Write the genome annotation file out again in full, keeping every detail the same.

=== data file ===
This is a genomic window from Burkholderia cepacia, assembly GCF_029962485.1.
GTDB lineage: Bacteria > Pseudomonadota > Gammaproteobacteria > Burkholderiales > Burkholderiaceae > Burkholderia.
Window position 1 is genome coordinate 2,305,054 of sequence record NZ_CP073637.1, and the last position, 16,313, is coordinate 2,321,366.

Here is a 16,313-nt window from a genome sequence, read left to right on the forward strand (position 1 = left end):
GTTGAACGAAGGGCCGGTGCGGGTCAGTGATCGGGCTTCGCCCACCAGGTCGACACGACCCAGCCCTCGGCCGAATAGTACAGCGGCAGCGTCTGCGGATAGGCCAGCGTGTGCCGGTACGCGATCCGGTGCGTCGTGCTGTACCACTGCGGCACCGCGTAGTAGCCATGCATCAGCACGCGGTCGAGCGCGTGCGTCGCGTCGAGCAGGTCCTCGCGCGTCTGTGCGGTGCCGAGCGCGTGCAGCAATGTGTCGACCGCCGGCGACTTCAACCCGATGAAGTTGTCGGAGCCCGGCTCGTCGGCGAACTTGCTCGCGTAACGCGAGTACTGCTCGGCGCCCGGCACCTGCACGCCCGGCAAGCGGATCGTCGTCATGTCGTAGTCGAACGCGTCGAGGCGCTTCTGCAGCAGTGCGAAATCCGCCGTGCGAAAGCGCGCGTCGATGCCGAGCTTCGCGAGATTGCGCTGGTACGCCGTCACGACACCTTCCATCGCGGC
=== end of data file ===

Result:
This is a genomic window from Burkholderia cepacia, assembly GCF_029962485.1.
GTDB lineage: Bacteria > Pseudomonadota > Gammaproteobacteria > Burkholderiales > Burkholderiaceae > Burkholderia.
Window position 1 is genome coordinate 2,305,054 of sequence record NZ_CP073637.1, and the last position, 16,313, is coordinate 2,321,366.

Here is a 16,313-nt window from a genome sequence, read left to right on the forward strand (position 1 = left end):
GTTGAACGAAGGGCCGGTGCGGGTCAGTGATCGGGCTTCGCCCACCAGGTCGACACGACCCAGCCCTCGGCCGAATAGTACAGCGGCAGCGTCTGCGGATAGGCCAGCGTGTGCCGGTACGCGATCCGGTGCGTCGTGCTGTACCACTGCGGCACCGCGTAGTAGCCATGCATCAGCACGCGGTCGAGCGCGTGCGTCGCGTCGAGCAGGTCCTCGCGCGTCTGTGCGGTGCCGAGCGCGTGCAGCAATGTGTCGACCGCCGGCGACTTCAACCCGATGAAGTTGTCGGAGCCCGGCTCGTCGGCGAACTTGCTCGCGTAACGCGAGTACTGCTCGGCGCCCGGCACCTGCACGCCCGGCAAGCGGATCGTCGTCATGTCGTAGTCGAACGCGTCGAGGCGCTTCTGCAGCAGTGCGAAATCCGCCGTGCGAAAGCGCGCGTCGATGCCGAGCTTCGCGAGATTGCGCTGGTACGCCGTCACGACACCTTCCATCGCGGC